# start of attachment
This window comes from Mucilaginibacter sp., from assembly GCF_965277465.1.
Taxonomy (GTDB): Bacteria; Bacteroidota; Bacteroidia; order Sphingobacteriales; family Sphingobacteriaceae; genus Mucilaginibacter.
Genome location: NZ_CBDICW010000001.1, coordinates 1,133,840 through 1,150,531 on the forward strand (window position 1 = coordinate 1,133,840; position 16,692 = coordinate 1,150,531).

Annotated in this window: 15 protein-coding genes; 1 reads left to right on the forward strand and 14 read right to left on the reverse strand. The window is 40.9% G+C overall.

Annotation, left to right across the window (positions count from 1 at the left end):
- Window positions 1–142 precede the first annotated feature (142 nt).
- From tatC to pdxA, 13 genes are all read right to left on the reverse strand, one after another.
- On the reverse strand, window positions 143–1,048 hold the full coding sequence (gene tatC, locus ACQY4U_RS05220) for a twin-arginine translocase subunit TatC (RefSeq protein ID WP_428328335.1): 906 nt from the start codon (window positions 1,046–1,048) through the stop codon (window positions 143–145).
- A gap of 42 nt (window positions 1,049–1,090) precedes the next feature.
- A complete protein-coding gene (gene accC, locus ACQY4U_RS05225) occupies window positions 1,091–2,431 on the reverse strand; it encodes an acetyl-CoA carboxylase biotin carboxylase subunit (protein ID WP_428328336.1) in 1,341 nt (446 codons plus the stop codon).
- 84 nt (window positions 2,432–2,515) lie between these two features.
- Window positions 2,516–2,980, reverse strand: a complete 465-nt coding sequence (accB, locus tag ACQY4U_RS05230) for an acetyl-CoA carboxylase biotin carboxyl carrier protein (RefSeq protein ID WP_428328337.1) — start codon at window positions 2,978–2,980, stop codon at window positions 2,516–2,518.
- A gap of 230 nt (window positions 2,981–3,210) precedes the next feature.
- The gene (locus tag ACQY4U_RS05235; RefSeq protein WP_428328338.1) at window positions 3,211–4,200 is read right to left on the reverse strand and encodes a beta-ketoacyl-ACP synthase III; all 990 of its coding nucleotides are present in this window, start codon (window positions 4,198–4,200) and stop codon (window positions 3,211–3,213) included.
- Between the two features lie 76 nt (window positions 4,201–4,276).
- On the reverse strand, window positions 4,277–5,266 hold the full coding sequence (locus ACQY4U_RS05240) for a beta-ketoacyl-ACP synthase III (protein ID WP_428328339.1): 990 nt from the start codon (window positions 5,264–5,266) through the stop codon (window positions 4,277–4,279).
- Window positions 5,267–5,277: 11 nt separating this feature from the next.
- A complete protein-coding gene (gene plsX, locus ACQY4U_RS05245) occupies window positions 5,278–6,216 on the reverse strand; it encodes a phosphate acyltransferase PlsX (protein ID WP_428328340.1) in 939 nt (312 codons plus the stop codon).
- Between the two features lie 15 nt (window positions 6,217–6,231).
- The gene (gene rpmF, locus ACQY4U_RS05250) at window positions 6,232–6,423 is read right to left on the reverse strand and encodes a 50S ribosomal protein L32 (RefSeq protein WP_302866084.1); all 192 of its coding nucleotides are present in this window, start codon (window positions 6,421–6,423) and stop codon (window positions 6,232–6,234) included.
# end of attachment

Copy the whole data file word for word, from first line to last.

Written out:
This window comes from Mucilaginibacter sp., from assembly GCF_965277465.1.
Taxonomy (GTDB): Bacteria; Bacteroidota; Bacteroidia; order Sphingobacteriales; family Sphingobacteriaceae; genus Mucilaginibacter.
Genome location: NZ_CBDICW010000001.1, coordinates 1,133,840 through 1,150,531 on the forward strand (window position 1 = coordinate 1,133,840; position 16,692 = coordinate 1,150,531).

Annotated in this window: 15 protein-coding genes; 1 reads left to right on the forward strand and 14 read right to left on the reverse strand. The window is 40.9% G+C overall.

Annotation, left to right across the window (positions count from 1 at the left end):
- Window positions 1–142 precede the first annotated feature (142 nt).
- From tatC to pdxA, 13 genes are all read right to left on the reverse strand, one after another.
- On the reverse strand, window positions 143–1,048 hold the full coding sequence (gene tatC, locus ACQY4U_RS05220) for a twin-arginine translocase subunit TatC (RefSeq protein ID WP_428328335.1): 906 nt from the start codon (window positions 1,046–1,048) through the stop codon (window positions 143–145).
- A gap of 42 nt (window positions 1,049–1,090) precedes the next feature.
- A complete protein-coding gene (gene accC, locus ACQY4U_RS05225) occupies window positions 1,091–2,431 on the reverse strand; it encodes an acetyl-CoA carboxylase biotin carboxylase subunit (protein ID WP_428328336.1) in 1,341 nt (446 codons plus the stop codon).
- 84 nt (window positions 2,432–2,515) lie between these two features.
- Window positions 2,516–2,980, reverse strand: a complete 465-nt coding sequence (accB, locus tag ACQY4U_RS05230) for an acetyl-CoA carboxylase biotin carboxyl carrier protein (RefSeq protein ID WP_428328337.1) — start codon at window positions 2,978–2,980, stop codon at window positions 2,516–2,518.
- A gap of 230 nt (window positions 2,981–3,210) precedes the next feature.
- The gene (locus tag ACQY4U_RS05235; RefSeq protein WP_428328338.1) at window positions 3,211–4,200 is read right to left on the reverse strand and encodes a beta-ketoacyl-ACP synthase III; all 990 of its coding nucleotides are present in this window, start codon (window positions 4,198–4,200) and stop codon (window positions 3,211–3,213) included.
- Between the two features lie 76 nt (window positions 4,201–4,276).
- On the reverse strand, window positions 4,277–5,266 hold the full coding sequence (locus ACQY4U_RS05240) for a beta-ketoacyl-ACP synthase III (protein ID WP_428328339.1): 990 nt from the start codon (window positions 5,264–5,266) through the stop codon (window positions 4,277–4,279).
- Window positions 5,267–5,277: 11 nt separating this feature from the next.
- A complete protein-coding gene (gene plsX, locus ACQY4U_RS05245) occupies window positions 5,278–6,216 on the reverse strand; it encodes a phosphate acyltransferase PlsX (protein ID WP_428328340.1) in 939 nt (312 codons plus the stop codon).
- Between the two features lie 15 nt (window positions 6,217–6,231).
- The gene (gene rpmF, locus ACQY4U_RS05250) at window positions 6,232–6,423 is read right to left on the reverse strand and encodes a 50S ribosomal protein L32 (RefSeq protein WP_302866084.1); all 192 of its coding nucleotides are present in this window, start codon (window positions 6,421–6,423) and stop codon (window positions 6,232–6,234) included.